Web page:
This article was originally written for AIA Vitality.
When was the last time you considered your salary and compensation structure? Are you happy with it? Is it meeting market standards?
Having worked in talent management and recruitment for over ten years, I’m no stranger to the fact that talking about salaries and negotiating your worth can be daunting. Here are my tips on how to navigate the situation, and secure that pay rise.
Make the first move
If you don’t ask, there’s always someone else who will. Focusing solely on the work and hoping your manager will bring up a pay rise discussion isn’t the way forward. Instead, once you feel you’re backed by sufficient supporting evidence, get a date in the diary with your boss! It doesn’t matter if that’s six months after starting with the company or six years. If you know you’re smashing it, it’s time to have the conversation – don’t put it off.
Prepare your case
If you’re considering asking for a pay rise, the likelihood of success depends predominantly on preparation. You need to ensure you’re walking in with a bank of tangible evidence that shows your boss exactly what value you’re adding to the business. Start collating positive feedback from clients and colleagues about your performance, make a note of any award wins you’ve had, work out how much you’ve exceeded your KPIs by, quantify the business value of any new clients or accounts you’ve brought on board.
After doing this background research, make sure you have a specific figure in mind before going into a meeting with your boss. The more prepared you are with facts and figures, the more likely you’ll prove you’re worth that pay rise.
The value of language
The way you communicate what you want is also important. Make sure to use ‘I’ in any conversations around salaries. You’re not there to negotiate an increase on your colleagues’ behalf, so ditch ‘we’ and really own your achievements: ‘I excelled, I achieved, I would like.’ These are all phrases that show you’re speaking with real conviction and believe in both yourself and what you’re asking for.
Practice makes perfect
Prepare and practice your pitch in front of the mirror, friends, a partner or your family. There’s nothing worse than taking the leap and organising a meeting, then fumbling through it due to lack of conviction and nerves. If you can’t articulate yourself with real self-belief or you feel like it’s selling you short, then you might need to reevaluate. It’s far better to do that pre-meeting than let it throw you off balance once the discussion’s already underway. Don’t forget to clarify things like when you’d ideally want the increase to be effective from and whether it’s inclusive or exclusive of super, as these are questions that can often catch people off-guard.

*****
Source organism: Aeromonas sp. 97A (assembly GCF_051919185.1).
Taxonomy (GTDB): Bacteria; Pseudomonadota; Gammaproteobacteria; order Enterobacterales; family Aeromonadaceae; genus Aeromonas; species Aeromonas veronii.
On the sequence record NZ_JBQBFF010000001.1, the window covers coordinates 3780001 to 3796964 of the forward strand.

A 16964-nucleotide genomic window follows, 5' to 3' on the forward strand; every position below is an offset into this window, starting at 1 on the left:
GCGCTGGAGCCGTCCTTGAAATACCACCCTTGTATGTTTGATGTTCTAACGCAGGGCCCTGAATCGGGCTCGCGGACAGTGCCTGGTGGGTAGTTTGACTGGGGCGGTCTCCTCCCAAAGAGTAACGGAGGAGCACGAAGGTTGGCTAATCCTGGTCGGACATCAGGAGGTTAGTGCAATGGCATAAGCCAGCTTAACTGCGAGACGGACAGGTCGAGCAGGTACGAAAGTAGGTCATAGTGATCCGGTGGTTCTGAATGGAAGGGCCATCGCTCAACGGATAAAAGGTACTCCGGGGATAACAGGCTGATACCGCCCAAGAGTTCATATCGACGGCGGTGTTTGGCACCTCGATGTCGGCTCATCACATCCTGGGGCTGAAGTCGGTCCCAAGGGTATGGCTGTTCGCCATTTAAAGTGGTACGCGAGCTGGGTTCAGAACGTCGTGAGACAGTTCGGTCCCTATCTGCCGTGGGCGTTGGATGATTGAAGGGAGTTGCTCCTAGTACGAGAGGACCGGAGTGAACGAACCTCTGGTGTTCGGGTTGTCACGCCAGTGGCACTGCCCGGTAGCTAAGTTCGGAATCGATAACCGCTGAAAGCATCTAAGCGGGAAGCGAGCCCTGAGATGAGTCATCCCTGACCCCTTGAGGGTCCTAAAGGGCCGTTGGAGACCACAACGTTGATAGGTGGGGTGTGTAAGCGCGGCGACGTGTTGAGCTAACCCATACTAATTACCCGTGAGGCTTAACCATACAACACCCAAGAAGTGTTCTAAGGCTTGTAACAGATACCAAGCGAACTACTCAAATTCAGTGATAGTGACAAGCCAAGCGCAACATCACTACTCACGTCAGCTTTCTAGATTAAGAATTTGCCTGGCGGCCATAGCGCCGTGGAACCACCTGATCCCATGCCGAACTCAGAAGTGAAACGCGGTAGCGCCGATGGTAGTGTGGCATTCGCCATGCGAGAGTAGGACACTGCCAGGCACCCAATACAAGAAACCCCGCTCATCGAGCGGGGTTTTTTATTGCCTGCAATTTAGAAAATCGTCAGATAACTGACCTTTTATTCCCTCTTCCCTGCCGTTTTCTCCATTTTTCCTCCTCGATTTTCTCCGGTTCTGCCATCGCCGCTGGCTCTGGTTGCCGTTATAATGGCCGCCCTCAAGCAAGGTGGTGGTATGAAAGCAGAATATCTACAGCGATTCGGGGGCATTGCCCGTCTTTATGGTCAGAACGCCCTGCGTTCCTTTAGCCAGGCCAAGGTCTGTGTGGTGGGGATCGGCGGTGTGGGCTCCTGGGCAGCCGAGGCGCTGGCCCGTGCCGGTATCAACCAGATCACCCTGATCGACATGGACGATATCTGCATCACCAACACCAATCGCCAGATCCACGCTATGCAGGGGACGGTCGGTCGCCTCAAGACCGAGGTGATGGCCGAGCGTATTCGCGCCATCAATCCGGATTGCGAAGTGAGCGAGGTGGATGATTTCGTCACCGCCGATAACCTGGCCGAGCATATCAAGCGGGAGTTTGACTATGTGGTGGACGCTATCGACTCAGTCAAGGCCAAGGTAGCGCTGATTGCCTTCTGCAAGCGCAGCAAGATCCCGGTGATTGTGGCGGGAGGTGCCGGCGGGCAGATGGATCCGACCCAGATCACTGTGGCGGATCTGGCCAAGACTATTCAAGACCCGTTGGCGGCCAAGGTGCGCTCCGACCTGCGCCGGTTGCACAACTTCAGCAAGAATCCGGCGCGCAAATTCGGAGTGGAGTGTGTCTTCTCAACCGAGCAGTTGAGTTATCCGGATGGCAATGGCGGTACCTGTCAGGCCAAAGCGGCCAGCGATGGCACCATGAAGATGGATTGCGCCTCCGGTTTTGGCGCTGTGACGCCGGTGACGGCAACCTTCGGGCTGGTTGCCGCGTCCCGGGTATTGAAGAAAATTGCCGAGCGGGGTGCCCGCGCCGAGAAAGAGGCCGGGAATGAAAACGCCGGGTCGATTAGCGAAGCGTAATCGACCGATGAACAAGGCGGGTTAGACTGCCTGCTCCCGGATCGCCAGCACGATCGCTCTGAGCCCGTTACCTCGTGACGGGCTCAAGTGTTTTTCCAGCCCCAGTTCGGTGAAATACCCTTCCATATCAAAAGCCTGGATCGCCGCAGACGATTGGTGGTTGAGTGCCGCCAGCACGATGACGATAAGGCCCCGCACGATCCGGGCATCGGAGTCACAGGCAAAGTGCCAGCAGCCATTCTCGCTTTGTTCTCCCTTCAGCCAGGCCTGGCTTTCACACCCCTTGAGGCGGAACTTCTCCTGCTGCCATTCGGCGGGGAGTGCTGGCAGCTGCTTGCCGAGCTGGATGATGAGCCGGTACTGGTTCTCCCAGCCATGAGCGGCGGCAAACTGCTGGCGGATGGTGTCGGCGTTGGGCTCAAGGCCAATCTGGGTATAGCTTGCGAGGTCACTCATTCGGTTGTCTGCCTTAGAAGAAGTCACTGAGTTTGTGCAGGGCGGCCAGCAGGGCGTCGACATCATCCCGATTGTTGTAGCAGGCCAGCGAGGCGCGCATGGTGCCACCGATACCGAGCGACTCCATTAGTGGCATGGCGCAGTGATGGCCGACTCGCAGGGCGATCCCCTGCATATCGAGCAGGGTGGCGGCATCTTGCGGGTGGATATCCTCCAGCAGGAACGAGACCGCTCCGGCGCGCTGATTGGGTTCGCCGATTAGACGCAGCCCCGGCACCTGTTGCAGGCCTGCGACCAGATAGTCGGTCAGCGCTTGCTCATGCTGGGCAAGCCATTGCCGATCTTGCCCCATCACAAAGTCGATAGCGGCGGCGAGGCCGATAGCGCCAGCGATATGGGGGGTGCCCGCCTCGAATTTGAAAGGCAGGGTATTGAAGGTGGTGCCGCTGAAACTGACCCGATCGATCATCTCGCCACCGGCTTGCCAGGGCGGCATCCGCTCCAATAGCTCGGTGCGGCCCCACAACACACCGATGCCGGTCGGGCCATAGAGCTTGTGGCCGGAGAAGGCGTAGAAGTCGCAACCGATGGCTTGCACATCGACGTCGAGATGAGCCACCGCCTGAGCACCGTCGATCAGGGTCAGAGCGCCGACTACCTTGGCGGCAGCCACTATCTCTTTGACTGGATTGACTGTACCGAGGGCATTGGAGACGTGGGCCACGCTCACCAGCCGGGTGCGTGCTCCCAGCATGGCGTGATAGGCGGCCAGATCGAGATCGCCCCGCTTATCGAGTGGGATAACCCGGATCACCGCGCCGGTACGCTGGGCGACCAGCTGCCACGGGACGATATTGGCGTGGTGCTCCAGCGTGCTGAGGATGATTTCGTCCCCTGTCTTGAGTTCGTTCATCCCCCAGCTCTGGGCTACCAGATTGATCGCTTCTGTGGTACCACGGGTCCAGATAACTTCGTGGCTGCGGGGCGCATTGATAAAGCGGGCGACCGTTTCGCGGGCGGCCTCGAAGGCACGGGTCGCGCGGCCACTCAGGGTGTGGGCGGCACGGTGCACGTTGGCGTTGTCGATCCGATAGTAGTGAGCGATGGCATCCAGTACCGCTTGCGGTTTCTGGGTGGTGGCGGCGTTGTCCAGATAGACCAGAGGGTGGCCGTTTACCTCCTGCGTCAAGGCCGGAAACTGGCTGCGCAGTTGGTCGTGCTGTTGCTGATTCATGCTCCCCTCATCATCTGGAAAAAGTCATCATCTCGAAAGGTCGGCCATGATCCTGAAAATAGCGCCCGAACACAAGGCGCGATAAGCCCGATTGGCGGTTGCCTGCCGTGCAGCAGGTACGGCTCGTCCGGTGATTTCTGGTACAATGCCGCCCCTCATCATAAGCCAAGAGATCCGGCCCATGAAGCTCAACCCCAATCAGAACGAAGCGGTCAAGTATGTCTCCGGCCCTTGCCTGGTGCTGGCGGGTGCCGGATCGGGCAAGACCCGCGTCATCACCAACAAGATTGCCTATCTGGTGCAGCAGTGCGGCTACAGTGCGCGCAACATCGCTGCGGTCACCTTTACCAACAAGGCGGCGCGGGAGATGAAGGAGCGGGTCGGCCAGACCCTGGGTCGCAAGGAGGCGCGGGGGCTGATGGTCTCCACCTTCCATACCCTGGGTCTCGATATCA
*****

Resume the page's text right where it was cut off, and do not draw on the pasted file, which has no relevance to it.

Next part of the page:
Money definitely isn’t the be all and end all. There are other non-monetary perks which you could incorporate into your negotiation talks. Additional paid annual leave, the freedom to take a sabbatical after a number of years’ service, flexible working hours, work from home days, and paid wellbeing classes are just some examples worth considering.
Candidates are rightly asking ‘what’s in it for me?’ when they’re thinking about both their current role and new opportunities. Employees see training packages as a way to grow their knowledge, expand their skill set and support their future career progression.
You can’t always get what you want
At the end of the day, your employer is well within their rights to reject your request for a raise – but that doesn’t necessarily mean it’s the right decision.
If they say it’s not going to be possible at that point in time, press them for a date when the raise might be up for debate again and arrange another meeting. If it’s a flat out ‘no’, without any sign of an opportunity to renegotiate in the near future, then it’s time to think hard about whether this is the place for you long-term. There might be another company out there with all the attributes you’re looking for – plus a salary package that’s aligned more closely to your own self-worth.
You never know if you never ask.
Image by Courtney King.